Well, the awesome folks at Xamarin know this and they’ve just released a preview edition of their newest application – Xamarin Inspector. I’ve played around with it a bit and below are my first impressions of the new application.

Take note that, in the time of this writing, the Xamarin Inspector is currently in early preview. More up-to-date information can be found on Xamarin’s documentation page.

When playing with the Xamarin Inspector I decided to use the demo project that we used for our post a while ago on testing Xamarin applications with F# and FsUnit. I felt this application gave a minimal amount of UI just to see what the Inspector could show.

How to Launch the Inspector

Since the Inspector is currently in preview, you would need to update your Xamarin Studio, in the Xamarin Studio -> Check for Updates screen to access the Alpha channel of the updates, like below.… Read more

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Automating Xamarin Builds with FAKE – Part 3: Building and Running Unit Tests

Jonathan Wood

4 Nov , 2015  

While this will be a short post it’s also one that may be one of the most important ones to go over – running unit tests. Most of you probably know that being able to run tests early and often can save a ton of time if issues are found later on. One way to do this is to be able to execute your tests as easy as possible and this is possible within your FAKE script. Once again, FAKE comes with functions to be able to execute our tests in any framework you may be using.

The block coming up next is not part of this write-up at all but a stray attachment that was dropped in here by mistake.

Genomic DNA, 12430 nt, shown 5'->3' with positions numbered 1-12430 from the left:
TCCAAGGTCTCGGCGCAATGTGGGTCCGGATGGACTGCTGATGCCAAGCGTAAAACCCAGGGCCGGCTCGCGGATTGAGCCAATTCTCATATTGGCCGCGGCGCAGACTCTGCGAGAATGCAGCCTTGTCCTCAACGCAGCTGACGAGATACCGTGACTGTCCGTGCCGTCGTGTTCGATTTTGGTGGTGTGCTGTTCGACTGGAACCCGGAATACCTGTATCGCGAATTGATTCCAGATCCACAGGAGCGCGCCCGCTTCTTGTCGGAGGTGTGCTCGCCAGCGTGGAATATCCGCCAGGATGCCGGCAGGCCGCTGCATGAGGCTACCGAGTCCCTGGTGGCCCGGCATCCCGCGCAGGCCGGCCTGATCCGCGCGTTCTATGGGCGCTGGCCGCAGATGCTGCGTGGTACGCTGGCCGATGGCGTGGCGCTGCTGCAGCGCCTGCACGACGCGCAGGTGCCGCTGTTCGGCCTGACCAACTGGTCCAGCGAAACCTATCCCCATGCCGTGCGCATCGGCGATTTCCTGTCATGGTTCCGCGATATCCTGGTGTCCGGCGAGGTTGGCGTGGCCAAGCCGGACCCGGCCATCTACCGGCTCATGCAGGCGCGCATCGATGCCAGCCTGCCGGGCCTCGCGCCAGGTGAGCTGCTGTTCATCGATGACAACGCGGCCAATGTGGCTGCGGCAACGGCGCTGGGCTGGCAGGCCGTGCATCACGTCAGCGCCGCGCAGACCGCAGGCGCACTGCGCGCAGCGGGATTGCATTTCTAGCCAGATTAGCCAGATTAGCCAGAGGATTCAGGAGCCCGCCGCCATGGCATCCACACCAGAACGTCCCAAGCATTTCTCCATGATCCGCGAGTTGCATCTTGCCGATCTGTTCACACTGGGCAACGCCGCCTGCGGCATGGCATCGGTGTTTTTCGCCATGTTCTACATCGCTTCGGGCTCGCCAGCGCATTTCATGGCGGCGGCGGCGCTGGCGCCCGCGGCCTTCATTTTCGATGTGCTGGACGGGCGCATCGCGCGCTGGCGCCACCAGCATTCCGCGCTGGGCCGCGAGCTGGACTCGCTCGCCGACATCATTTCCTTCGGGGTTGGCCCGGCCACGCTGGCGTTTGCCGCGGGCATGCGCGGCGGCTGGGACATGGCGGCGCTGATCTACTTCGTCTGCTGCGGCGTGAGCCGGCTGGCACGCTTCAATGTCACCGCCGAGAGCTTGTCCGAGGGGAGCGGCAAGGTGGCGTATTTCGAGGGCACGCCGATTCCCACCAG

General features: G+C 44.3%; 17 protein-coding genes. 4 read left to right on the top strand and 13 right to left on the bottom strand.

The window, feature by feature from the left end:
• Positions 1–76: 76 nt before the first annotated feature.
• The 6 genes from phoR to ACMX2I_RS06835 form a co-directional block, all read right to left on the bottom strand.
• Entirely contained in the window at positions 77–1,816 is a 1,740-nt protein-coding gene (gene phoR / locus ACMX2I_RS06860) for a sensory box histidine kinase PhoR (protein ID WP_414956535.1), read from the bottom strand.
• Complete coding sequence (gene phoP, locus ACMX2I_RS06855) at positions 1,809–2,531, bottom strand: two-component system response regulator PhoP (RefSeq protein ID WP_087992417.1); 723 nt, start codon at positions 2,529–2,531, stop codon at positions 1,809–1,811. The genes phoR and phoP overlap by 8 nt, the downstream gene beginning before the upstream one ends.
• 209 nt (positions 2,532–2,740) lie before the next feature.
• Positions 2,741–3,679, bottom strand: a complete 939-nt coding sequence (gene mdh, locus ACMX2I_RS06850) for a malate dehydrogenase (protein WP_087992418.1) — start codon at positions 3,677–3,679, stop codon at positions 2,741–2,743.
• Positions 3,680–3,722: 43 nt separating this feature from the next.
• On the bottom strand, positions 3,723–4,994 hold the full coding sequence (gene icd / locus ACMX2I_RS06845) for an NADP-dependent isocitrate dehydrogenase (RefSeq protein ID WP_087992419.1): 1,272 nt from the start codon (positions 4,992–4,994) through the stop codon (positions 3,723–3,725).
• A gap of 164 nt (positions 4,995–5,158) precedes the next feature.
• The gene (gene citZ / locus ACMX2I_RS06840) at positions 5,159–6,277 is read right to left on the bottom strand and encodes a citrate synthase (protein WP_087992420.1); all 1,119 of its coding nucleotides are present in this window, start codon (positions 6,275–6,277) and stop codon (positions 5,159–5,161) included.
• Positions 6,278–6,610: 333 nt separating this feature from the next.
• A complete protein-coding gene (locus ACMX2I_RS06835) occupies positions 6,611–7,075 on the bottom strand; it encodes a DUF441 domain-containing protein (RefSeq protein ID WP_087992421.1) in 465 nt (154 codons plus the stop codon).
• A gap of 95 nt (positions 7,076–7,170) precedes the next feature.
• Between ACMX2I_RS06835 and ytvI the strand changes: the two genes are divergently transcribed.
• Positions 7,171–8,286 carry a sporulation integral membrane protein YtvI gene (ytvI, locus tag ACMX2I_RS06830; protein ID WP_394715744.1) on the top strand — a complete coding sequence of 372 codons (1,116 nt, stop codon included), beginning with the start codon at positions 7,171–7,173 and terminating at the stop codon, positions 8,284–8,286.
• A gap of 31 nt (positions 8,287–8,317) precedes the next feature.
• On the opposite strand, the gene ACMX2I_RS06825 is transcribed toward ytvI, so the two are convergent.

Building the Unit Test Project

Of course, before running our tests we need to build the project. As we’ve seen in the previous posts, we’ll build the project with the MsBuild function.

let testProj = !! "FakeDemo.UnitTests/FakeDemo.UnitTests.csproj"

Target "Build-UnitTests" (fun _ ->
        |> MSBuild "FakeDemo.UnitTests\bin\Debug" "Build" [ ("Configuration", "Debug"); ("Platform", "Any CPU") ]
        |> Log "---Unit Test build output----"

Executing Unit Tests

Now here is another cool thing I really like from FAKE – they include helper functions that execute the tests for us. All we need to do is to pass in some configuration and we’re good to go!… Read more

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Linking Property Change Notifications in Xamarin Forms (or WPF/Silverlight)

Keith Rome

17 Oct , 2015  

I’d like to share a really awesome bit of code that I’ve been using in my XAML applications for a while now… there are many frameworks and examples out there, but I’ve not yet seen anyone else using this exact technique before…

MVVM in XAML UI Applications